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Z Visas and Residence Permits
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andre818



Joined: 31 Jan 2011
Posts: 28

PostPosted: Mon Dec 05, 2011 11:47 am    Post subject: Reply with quote

jaydizzle wrote:
andre818 wrote:
Alright, I know my questions have been answered before, but to be honest with you I am too tired to browse through 15 pages and try to find the answer that I am looking for. Anyways my question is this, how long does it take to get a Zvisa issued and also do I have to go to my home country to receive an invitation? Can my employer just send the invitation to the country where I am now? Thank you.

And yes the country where I am now has a Chinese Embassy.

Thank you


If you're too tired to look for it, I'm too tired to tell you.


Thank you for all your help buddy.
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bluetortilla



Joined: 18 Apr 2006
Posts: 648
Location: Guangzhou, China

PostPosted: Sat Dec 24, 2011 1:15 am    Post subject: Reply with quote

andre818 wrote:
jaydizzle wrote:
andre818 wrote:
Alright, I know my questions have been answered before, but to be honest with you I am too tired to browse through 15 pages and try to find the answer that I am looking for. Anyways my question is this, how long does it take to get a Zvisa issued and also do I have to go to my home country to receive an invitation? Can my employer just send the invitation to the country where I am now? Thank you.

And yes the country where I am now has a Chinese Embassy.

Thank you


If you're too tired to look for it, I'm too tired to tell you.


Thank you for all your help buddy.


Hi. I understand your frustration. Your mileage may vary, but it took two or three weeks for my papers (invitation and work permit to arrive). My school told me to go to the consulate. The consulate told me to get a medical at 'such and such' a hospital. In some countries that will take a day, here it takes a week. The consulate said they could 'expedite' the visa meaning overnight. Otherwise it will take a few days. All in all, in MY case, it's taking about a month. It could be as fast as two weeks from what I can tell though, IF you have to go through your consulate (which you probably will these days).

To find you consulate, just Google 'Chinese consulate, (large city and country where you live). Or embassy if you live in or near your capital. I'm almost certain you can't do it by mail.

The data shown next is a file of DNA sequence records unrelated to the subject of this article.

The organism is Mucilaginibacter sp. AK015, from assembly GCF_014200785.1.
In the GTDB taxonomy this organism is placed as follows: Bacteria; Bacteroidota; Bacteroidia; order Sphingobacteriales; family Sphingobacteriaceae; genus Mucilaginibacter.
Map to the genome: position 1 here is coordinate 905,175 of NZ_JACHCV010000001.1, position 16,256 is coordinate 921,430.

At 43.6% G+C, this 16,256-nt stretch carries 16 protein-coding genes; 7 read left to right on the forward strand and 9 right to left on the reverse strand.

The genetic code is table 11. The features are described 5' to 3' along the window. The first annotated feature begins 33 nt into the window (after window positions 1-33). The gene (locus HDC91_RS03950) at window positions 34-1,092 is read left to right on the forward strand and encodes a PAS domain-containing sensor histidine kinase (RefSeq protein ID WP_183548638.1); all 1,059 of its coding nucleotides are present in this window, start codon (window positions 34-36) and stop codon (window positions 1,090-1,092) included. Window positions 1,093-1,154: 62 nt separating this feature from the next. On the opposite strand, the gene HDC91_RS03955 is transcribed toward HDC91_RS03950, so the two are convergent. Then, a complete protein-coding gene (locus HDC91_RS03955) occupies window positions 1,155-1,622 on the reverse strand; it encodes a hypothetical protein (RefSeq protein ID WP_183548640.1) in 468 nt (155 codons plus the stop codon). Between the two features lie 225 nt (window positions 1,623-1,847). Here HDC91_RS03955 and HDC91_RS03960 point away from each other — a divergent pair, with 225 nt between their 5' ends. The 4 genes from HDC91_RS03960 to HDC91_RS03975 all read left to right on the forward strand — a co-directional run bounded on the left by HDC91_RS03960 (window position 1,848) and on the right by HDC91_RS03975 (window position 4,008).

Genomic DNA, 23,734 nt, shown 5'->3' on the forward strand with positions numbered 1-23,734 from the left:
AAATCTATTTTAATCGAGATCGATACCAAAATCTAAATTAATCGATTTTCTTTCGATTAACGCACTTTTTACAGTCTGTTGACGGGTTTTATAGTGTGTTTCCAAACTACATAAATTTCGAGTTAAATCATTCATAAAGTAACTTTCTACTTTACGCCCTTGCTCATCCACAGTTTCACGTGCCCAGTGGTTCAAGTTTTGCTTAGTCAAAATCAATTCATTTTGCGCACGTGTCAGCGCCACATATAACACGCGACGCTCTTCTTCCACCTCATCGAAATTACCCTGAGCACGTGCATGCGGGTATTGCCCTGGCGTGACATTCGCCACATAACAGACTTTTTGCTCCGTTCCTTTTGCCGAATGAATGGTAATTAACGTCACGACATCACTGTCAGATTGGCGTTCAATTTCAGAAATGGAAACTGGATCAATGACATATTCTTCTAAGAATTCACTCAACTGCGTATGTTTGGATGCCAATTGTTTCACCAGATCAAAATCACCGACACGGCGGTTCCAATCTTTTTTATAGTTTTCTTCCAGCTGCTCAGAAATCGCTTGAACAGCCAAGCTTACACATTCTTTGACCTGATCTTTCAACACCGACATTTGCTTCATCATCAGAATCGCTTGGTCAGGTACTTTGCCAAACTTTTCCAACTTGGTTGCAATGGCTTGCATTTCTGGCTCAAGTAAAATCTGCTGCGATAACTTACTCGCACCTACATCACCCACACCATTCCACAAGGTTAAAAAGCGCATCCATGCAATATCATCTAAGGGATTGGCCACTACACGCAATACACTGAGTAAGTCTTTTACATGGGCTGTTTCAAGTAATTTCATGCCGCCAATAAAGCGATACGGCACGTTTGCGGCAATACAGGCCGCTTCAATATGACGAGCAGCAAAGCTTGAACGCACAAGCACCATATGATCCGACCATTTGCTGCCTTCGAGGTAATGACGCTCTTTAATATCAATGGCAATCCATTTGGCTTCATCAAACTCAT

Stay in touch with your FAO. If you don't have one, you're not even ready for this process yet.

Best of luck!
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bluetortilla



Joined: 18 Apr 2006
Posts: 648
Location: Guangzhou, China

PostPosted: Thu Dec 29, 2011 7:15 am    Post subject: Reply with quote

Ha! I'm replying to myself. Not much action in this thread recently.

I got my Z Visa today from the local Chinese Consulate. It has been very confusing because it seems the rules keep changing. This is the latest: although I have read in several places that one should NOT get a Z Visa overseas, I definitely had no choice in the matter if I wanted to work where I will be working (and I do want to).

As far as I can tell, if you are going to be working in a special economic zone like me, you will HAVE TO have residence in the country you are applying from. Some schools have gotten paranoid about this and insist you apply for your visa in the country that you are citizen of. That is not true, as proved in my case, but I did have to provide ample evidence of residency. Residency means a valid (work?) visa and alien registration (well, aren't we all aliens? : ). There was no problem at all in my case. Also, I HAD to provide health status documentation from a (and only a) consulate approved hospital. People have said don't waste your money on the exam as you'll just have to go through with it again when you arrive, but here again there was no choice in the matter. I had to provide the consulate with the docs, and all the tests ran up to about 250 USD (that's in Japan- hopefully cheaper where you live). They also took a week.

If you are applying out these zones, I don't think any of this applies. But getting my visa was very strict and complicated. I'm glad I started three months ago.... Now, on to China for the Residency Permit and hopefully another medical!